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You may want to read these stage versions, but you don’t want to miss out on the novels themselves.

Book Review: Mike Poulton’s Stage Adaptations of Hilary Mantel’s ‘Wolf Hall’ and ‘Bring Up the Bodies’

With Mike Poulton’s two play adaptation of Hilary Mantel’s brilliant Booker Prize winning novels Wolf Hall and Bring Up the Bodies set to open on Broadway on April 9th, the scripts of both plays have been made available in a single volume original from Picador. Paring down and shaping Mantel’s panoramic recreation of the court of Henry VIII with its intrigues and power struggles for the stage is no doubt a daunting task. That Poulton managed it so successfully—the plays which premiered in December 2013 at the Swan Theatre in Stratford-upon-Avon under the aegis of the Royal Shakespeare Company won lavish critical praise—is nothing short of remarkable.

This is not to say that the plays are a substitute for the novels. They are two different animals. The novels provide a narrative experience rich in breadth and detail, impossible to capture on the stage. The plays focus on illuminating the larger whole through dramatic moments. Poulton’s adaptations are a separate work of their own, and need to be judged on their own merits.

Moreover, while it is useful to have the scripts available, plays need to be judged in terms of their performance. The test of great play is not on the printed page; it is on the stage.

With all of this in mind Wolf Hall, the first of the plays, deals with Henry’s disenchantment with his first wife Kathrine of Aragon because of her failure to provide him with a male heir, his passion for Anne Boleyn, and his inability to persuade the Pope to grant him a divorce through the agency of his Lord Chancellor, Cardinal Woolsey. That failure opens the door for the political advancement of Thomas Cromwell, a trusted aid to Woolsey.wolf and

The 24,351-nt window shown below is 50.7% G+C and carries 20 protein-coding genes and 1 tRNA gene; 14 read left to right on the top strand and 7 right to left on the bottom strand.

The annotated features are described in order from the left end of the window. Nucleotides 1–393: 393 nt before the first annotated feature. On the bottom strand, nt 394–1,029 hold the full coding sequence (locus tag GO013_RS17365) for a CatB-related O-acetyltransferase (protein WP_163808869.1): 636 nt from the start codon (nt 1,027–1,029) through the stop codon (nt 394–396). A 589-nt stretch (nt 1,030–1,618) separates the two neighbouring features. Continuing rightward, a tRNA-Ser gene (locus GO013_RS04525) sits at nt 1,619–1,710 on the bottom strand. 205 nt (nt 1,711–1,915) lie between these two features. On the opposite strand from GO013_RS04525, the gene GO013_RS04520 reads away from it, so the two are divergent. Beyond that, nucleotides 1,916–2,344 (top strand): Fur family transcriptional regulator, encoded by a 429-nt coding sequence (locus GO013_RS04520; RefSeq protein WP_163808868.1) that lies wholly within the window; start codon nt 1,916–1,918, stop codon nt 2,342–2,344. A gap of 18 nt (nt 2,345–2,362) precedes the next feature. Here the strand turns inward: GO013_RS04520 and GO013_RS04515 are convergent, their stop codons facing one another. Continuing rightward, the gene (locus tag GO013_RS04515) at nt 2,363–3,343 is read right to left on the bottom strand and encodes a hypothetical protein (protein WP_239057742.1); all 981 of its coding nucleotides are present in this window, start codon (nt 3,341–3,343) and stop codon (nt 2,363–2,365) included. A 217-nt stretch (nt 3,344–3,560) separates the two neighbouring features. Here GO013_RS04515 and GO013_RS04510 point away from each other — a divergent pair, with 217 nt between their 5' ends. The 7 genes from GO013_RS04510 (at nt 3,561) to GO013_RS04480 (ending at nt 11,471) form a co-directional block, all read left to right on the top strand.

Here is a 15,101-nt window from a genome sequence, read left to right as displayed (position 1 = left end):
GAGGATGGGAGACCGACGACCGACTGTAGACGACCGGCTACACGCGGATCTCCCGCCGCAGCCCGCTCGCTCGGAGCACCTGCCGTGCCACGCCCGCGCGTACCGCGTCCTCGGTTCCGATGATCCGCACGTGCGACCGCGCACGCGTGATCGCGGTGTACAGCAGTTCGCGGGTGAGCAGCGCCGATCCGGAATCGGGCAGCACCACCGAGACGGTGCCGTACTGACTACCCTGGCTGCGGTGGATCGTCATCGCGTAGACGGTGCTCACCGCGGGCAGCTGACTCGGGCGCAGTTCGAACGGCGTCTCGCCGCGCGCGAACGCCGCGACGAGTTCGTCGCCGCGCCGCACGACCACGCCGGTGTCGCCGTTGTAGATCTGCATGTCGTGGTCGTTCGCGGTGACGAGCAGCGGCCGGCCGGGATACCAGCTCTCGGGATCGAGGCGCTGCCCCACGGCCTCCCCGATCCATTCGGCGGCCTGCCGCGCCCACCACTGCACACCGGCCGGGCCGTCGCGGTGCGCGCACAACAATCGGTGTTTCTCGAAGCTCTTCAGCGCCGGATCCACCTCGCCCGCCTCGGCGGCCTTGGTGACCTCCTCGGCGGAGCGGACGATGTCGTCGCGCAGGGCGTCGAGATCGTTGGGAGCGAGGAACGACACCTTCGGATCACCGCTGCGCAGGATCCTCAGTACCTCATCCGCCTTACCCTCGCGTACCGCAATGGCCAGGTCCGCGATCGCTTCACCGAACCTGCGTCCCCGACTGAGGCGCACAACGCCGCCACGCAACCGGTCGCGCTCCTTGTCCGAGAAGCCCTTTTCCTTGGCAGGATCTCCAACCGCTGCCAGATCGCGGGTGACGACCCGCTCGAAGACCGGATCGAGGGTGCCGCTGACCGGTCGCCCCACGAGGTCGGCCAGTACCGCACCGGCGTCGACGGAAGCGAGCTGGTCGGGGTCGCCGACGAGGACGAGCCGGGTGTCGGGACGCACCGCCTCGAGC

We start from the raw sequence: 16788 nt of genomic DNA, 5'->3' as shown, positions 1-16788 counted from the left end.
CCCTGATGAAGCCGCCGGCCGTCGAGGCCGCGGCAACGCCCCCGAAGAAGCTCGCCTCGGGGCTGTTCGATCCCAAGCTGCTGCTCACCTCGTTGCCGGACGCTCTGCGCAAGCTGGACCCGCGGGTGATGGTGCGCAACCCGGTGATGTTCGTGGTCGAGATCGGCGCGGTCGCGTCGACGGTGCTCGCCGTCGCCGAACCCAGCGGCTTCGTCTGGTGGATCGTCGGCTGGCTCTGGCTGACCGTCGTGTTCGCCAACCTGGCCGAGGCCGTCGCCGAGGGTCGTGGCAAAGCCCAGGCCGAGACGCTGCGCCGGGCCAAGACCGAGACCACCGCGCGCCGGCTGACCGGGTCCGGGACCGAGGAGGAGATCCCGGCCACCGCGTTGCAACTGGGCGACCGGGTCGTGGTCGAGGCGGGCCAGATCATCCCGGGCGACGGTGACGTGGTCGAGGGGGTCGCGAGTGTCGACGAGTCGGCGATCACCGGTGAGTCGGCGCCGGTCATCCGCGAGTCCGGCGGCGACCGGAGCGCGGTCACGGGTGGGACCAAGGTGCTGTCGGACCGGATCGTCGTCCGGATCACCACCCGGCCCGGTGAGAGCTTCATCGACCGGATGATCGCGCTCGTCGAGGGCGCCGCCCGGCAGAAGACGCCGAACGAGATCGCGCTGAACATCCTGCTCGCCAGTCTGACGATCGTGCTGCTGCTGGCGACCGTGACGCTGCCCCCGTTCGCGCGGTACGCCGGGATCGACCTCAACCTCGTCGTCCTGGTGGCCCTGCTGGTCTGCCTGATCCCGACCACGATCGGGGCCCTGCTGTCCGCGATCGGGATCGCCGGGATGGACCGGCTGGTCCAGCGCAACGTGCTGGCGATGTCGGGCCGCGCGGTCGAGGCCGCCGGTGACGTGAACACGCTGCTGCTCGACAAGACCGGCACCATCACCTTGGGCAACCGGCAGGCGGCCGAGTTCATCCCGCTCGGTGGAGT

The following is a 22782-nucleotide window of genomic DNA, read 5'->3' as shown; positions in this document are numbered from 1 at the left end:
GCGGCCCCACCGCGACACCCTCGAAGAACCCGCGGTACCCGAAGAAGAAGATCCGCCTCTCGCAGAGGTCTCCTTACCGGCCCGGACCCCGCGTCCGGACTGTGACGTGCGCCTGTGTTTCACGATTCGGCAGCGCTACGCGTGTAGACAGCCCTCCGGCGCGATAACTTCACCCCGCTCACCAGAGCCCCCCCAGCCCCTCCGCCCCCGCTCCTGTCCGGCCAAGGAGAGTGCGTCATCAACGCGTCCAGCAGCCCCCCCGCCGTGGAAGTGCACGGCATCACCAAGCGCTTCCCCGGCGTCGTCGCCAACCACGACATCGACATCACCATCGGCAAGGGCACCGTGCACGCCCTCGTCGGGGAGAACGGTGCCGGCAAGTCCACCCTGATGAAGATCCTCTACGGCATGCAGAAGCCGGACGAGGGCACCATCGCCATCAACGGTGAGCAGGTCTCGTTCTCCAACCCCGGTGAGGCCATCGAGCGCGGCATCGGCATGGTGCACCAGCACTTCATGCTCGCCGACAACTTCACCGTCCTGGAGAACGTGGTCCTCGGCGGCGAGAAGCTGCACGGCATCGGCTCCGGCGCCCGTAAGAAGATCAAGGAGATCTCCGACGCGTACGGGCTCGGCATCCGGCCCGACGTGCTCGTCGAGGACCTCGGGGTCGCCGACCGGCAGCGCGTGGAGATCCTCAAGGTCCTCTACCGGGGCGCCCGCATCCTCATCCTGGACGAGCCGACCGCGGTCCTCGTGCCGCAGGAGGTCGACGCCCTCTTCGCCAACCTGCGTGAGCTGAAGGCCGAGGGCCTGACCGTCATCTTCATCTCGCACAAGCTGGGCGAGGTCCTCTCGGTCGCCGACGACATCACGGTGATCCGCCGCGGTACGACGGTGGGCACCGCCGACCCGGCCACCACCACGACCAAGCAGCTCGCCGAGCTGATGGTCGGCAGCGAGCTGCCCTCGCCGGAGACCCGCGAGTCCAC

Bring Up the Bodies begins with Anne Boleyn now Queen doing no better than Katherine at providing the desired male heir, and Henry’s attraction to Jane Seymour. Cromwell, despite his common background, has now become the King’s chief aide, and it becomes his job to take care of another divorce problem. Though he doesn’t manage the divorce, he does manage to take care of the problem.

Both plays develop a variety of intense dramatic conflicts ripe for scenery eating; roles actors would kill for: the wily Cromwell, the explosive Anne, the demanding King, as well as a host of minor figures. With a dramatic structure in the mode of Shakespeare’s histories, Poulton covers the stage with a host of actors playing numerous short scenes. Wolf Hall is four acts in 30 scenes; Bring Up the Bodies is five acts in 32 scenes.

Included in the Picador edition is a short introduction by Poulton and a lengthy sketch of each of the play’s characters by Hilary Mantel. The latter would be quite useful for both readers only passing familiar with the material and more especially actors looking for background and back story.

You may want to read these stage versions, but you don’t want to miss out on the novels themselves.
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